Thursday, July 12, 2012

Wild Alaska Salmon

Quite recently, my daughter and I went on a little excursion.

Through the trees, on paved roads to a little town 4 hours outside of Anchorage to go Fishing.  "Catching" according to my friends son.  And he's right.  Fish Wheeling, is more like Catching then anything.  Still exciting, and a little tedious, sort of like ice fishing. 

You wait and wait for the THUD! of a fish in the box.  You wait and wait for that fish to die, so you can pull it out.  Exciting. 


I have never understood "fishing" with a rod and reel.  My husband loves it, and actually shot a documentary-type movie about fly fishing last year (it's being edited now), and apparently had the TIME of his life.  Me?  Nah.  I'd rather fish with a net or wheel, fillet for hours, vac seal and then be done for the day. 

Fish wheel

My life is much too busy to be relaxing on a river or a boat fishing with a line.  One fish at a time.  I'm too impatient.  I have too much stuff to do. 

Fish-Wheeling though, is fun.  Sleeping in the back bed of a pickup truck, not so fun.  But necessary, so no complaints.

ulu tools

We started our trip stopping in Chickaloon to see my dad.  He had a nice shiny new Ulu for me (it probably wasn't for me, but luckily I was the first of the girls to visit, so I took it!) and we really had to get our other ones sharpened. 


After driving forever, we stopped in Tazlina to say hi to Elmer and help hang king salmon strips for smoking.  The wheel had been in the river for a bit so we knew we'd cut when we got there. 


Ulu's in hand, we started cutting and cutting and cutting.

If you don't know how to cut a salmon.  My NINE year old will give you a lesson.  By the way, none of us Eskimo girls can cut with a fillet knife.  We use ulus.  So, we carry them around with us everywhere.  And you start to receive them when you're two years old and can contribute to the family's subsistence lifestyle.  ALSO P.S.  You can fillet without cutting the head off, but this was easier and the butterfly fillet was the choice so we could use all the belly strips too.  Also P.P.S. her Ulu is sharper than a kitchen knife.  :)

Step One:  Cut off the head.  Using the tip of your ulu, break the backbone and remove the head.  (If you're eating the head, then throw it in a bucket to take care of later)

cut head off

Step Two:  Follow the line of the backbone and cut on the side of the bones, trying not to leave any flesh.  Cut through two sets of pin bones up to the ribs and stop.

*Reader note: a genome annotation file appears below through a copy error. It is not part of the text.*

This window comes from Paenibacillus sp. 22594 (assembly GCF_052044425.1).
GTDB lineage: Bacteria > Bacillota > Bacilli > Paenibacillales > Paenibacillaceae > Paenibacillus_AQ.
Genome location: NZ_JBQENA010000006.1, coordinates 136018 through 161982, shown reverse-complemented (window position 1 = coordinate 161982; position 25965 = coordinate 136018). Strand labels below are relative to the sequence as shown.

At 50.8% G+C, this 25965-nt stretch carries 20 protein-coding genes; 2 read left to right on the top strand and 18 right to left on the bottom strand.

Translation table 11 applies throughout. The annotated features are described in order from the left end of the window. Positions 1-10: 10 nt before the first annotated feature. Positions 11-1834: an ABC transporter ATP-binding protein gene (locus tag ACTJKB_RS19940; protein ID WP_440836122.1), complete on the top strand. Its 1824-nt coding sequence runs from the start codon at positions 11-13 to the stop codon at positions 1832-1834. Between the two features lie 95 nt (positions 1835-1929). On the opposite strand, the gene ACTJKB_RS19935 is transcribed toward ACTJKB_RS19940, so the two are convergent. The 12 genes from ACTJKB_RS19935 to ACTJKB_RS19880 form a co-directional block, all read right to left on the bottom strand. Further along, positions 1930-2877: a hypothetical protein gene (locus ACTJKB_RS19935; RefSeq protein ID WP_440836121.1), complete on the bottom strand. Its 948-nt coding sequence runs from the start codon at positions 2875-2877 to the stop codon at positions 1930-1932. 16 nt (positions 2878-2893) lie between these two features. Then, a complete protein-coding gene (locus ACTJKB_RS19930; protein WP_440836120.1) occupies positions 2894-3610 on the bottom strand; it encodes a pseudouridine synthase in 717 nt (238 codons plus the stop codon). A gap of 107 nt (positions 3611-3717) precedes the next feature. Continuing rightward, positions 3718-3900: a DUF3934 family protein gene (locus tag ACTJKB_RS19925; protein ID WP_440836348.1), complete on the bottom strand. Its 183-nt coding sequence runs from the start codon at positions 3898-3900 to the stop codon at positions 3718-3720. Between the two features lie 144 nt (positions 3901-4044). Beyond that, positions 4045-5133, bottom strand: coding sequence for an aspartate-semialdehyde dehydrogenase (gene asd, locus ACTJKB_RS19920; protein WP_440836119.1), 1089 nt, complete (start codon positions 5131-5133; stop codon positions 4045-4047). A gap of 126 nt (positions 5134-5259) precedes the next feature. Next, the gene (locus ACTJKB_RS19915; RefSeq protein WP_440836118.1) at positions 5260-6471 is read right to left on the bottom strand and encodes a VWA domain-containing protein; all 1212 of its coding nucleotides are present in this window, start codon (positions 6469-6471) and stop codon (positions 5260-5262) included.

cut down backbone

Step Three:  Do the same thing on the other side.  Don't stop at the ribs, keep going, right next to them until you hit the belly.  Cut through to the tail but don't remove the tail.

fillet across bones

Step Four:  Flip it over and finish the other side.  You should have an "open" fish fillet with a middle section of bone sticking out still connected at the tail.

do the other side

Step Five:  Pull the bone section up and cut away any membranes connecting it to the stomach. 

pull back bone out

Step Six:  PULL the bone section up and over the fillet and cut the tail off.

pull backbone up and cut

This step was a little hard for her, because you can actually just RIP the bones off at this point, but she had to use her Ulu. 

 cut off the tail

You should have a pretty translucent set of fish bones at this point (Like hers) connected to a tail.  If you see to the right, she has a pile of fish eggs.  We eat those too.

 see the bones

The fillet should look like this when you're done.  Then we just rinse and wrap, flesh to flesh and start on another one.

see the fillet?

We ended up with about 10 King Salmon and maybe 50 or so Reds.  We cut into the night, then woke up at 6:30 am to cut some more.


Making sure your family has enough fish to last through the winter is very hard work.  We never EVER buy salmon,  unless it's in Sashimi form.  And even then, we only buy it from local restaurants who buy local salmon.  I would never eat a farmed salmon.  And luckily for me, we have an abundance of Reds, Silvers, Kings and Chum (which are REALLY good from here cause they're still ocean fish) around us. 

My husband likes to smoke them, then can them.  I like to cut the butterfly fillets into family size meals, then vac seal them for dinners.  We compromise and take half of the fish each time.  Half to smoke, and half to eat.  With about 1/3 to give away.

Omega-3's baby.


Martijn said...

Great post! Amazing how red that salmon is on the inside.
And well done by your daughter!

Unknown said...

Looks like she's filleting a sockeye! Mmmagnificent!!!

janice Bendixen said...

yumm-O! You make me hungry! Haven't made it down to camp yet but Dad's friend gave him 70 reds so we're good on smoked. Now just need to fill the freezer on filets. Corky sez there are lotsa salmonberry flowers at Mile 132. I'll keep you posted...

Anonymous said...

Looks tasty!